ultimately turns into a violent anthem for oblivion.

    The bottom line is, you do not have to be a fan of hardcore to like Architect. To these ears, they are more metal than hardcore, but their roots in the hardcore scene must not be denied. If you are tired of the large amounts of lackluster hardcore metal that has been released these days then do your ears (and fists) a favor by checking out All Is Not Lost by Architect.

    About this Writer:
    David Loveless // Dave's early introduction to Metal was listening to records by Black Sabbath and Kiss. Discovering Metallica's Master of Puppets on record at the local public library turned his world upside down. After spending nearly 24 years in Japan and expanding his love for the International underground metal scene, Dave (and family) now resides in the US. The savage brutality of Extreme Metal brings out the "Grim Gaijin" in him.

    Maximum Metal Rating Legend - Click for Full Details
    5 Excellent - Buy it and say a prayer to the metal gods that you were tuned on to this masterpiece. A classic.
    4-4.5 Great - Almost perfect records but there's probably a clunker or a lacking somewhere to keep it from perfection. You won't feel bad about dropping some bones on these.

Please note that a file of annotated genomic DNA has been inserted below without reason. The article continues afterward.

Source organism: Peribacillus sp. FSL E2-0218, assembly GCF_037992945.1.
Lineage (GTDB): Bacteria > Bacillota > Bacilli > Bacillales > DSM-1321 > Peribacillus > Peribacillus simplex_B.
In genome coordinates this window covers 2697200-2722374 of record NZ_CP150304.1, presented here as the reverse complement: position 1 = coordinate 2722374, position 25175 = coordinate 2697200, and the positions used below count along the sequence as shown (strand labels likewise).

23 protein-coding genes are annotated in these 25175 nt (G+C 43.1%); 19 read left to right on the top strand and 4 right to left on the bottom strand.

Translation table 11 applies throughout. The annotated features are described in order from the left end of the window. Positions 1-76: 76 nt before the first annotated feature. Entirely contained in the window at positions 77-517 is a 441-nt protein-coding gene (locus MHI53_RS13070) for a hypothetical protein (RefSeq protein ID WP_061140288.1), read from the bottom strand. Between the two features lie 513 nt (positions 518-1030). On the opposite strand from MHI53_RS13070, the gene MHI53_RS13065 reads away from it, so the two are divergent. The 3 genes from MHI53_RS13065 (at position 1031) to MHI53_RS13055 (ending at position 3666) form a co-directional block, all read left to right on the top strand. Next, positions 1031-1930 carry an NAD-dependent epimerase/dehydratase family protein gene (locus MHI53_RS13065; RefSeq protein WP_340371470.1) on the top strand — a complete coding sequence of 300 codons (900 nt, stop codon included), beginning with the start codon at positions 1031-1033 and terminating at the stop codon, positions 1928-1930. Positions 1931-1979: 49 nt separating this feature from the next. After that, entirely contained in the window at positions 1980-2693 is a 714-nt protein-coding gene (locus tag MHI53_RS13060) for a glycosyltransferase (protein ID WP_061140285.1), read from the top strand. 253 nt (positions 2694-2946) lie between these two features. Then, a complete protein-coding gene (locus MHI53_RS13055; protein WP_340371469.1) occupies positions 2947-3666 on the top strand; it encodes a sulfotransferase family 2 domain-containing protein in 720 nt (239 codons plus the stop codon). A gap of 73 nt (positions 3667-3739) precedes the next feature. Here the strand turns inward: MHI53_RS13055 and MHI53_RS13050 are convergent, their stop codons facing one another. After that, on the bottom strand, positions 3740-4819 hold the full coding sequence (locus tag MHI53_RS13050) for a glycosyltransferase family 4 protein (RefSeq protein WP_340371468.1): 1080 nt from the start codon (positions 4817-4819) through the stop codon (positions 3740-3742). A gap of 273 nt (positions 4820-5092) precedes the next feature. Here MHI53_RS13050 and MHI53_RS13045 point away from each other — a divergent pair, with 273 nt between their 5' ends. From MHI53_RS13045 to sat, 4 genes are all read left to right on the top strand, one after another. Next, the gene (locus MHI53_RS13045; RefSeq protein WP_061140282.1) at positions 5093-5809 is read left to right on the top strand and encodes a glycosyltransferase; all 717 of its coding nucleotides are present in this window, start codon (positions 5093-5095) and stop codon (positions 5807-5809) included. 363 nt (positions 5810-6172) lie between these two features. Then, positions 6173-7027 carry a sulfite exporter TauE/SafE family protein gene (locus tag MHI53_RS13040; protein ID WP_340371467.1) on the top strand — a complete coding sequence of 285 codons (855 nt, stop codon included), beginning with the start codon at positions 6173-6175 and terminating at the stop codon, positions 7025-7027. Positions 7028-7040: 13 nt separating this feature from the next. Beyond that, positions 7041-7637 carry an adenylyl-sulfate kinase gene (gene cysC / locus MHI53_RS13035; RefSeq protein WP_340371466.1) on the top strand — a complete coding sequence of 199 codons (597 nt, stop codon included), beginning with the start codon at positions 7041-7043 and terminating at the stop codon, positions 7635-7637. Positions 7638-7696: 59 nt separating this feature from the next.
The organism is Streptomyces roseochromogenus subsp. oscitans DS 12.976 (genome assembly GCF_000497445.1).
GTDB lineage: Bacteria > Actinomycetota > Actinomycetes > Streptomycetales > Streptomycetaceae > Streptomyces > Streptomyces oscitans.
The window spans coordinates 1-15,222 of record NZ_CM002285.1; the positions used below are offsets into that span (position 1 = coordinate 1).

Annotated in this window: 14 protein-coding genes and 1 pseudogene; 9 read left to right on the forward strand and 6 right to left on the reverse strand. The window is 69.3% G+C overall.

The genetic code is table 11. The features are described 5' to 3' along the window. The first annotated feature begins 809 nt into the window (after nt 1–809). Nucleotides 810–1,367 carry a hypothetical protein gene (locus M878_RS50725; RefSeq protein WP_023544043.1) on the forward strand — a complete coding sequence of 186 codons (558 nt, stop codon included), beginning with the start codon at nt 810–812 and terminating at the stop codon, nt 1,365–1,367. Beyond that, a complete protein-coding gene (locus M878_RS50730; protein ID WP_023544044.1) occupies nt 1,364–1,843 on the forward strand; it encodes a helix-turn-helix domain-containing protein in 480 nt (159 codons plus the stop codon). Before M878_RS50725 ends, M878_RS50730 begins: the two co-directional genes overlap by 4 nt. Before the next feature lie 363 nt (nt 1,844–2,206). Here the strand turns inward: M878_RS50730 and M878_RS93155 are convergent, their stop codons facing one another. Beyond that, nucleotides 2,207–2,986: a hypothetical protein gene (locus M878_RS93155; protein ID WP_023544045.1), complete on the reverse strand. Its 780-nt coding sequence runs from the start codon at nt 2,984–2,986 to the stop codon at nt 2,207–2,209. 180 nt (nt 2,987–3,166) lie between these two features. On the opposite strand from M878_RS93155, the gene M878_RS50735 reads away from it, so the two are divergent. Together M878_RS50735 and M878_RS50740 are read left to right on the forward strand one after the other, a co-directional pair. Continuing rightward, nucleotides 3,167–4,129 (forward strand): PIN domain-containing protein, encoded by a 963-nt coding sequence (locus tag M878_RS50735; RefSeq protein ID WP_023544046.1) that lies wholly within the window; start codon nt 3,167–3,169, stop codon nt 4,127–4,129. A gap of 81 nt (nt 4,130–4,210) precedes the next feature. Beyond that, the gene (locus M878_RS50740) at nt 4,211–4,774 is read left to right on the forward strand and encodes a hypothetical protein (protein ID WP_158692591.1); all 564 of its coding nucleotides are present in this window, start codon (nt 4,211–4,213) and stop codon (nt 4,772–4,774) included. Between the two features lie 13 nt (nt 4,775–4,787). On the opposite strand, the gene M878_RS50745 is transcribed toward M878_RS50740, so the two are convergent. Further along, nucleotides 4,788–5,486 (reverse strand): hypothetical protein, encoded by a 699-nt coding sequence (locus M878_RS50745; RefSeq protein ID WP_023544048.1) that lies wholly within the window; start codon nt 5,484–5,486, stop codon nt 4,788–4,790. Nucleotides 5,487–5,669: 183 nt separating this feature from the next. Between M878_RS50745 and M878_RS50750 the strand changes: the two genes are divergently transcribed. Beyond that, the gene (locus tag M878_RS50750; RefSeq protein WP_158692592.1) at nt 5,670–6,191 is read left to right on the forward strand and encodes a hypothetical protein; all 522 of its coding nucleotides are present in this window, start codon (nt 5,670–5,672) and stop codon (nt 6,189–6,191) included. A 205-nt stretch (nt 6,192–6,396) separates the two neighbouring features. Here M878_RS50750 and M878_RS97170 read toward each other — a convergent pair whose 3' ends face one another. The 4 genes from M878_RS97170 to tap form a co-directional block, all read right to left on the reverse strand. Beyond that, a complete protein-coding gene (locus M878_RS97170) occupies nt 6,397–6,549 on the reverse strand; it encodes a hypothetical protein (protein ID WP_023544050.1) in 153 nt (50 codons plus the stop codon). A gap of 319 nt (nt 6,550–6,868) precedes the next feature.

3.5 Good - Most of the record is good, but there may be some filler. This is the OK range where you'd search for the record on sale or used.
    3 Average - Some good songs, some bad ones at about a half/half ratio. Could show skills but be dull overall. Redeeming qualities for indy bands are effort and passion. Majors that don't try or suck outright end up here.
    2-2.5 Fair - Worth a listen, but best obtained by collectors. There is much better metal out there.
    1-1.5 Bad - Major problems with music, lyrics, production, etc.
    0 Terrible or an otherwise waste of your life and time.

    Note: Reviews are graded from 0-5, anything higher or not showing is from our old style. Scores, however, do not reveal the important features. The written review that accompanies the ratings is the best source of information regarding the music on our site. Reviewing is opinionated, not a qualitative science, so scores are personal to the reviewer and could reflect anything from being technically brilliant to gloriously cheesy fun.

    Demos and independent releases get some slack since the bands are often spent broke supporting themselves and trying to improve. Major releases usually have big financial backing, so they may be judged by a heavier hand. All scores can be eventually adjusted up or down by comparison of subsequent releases by the same band. We attempt to keep biases out of reviews and be advocates of the consumer without the undo influence of any band, label, management, promoter, etc.

    The best way to determine how much you may like certain music is to listen to it yourself.

    All Is Not LostArchitect
    David Loveless6/12/2008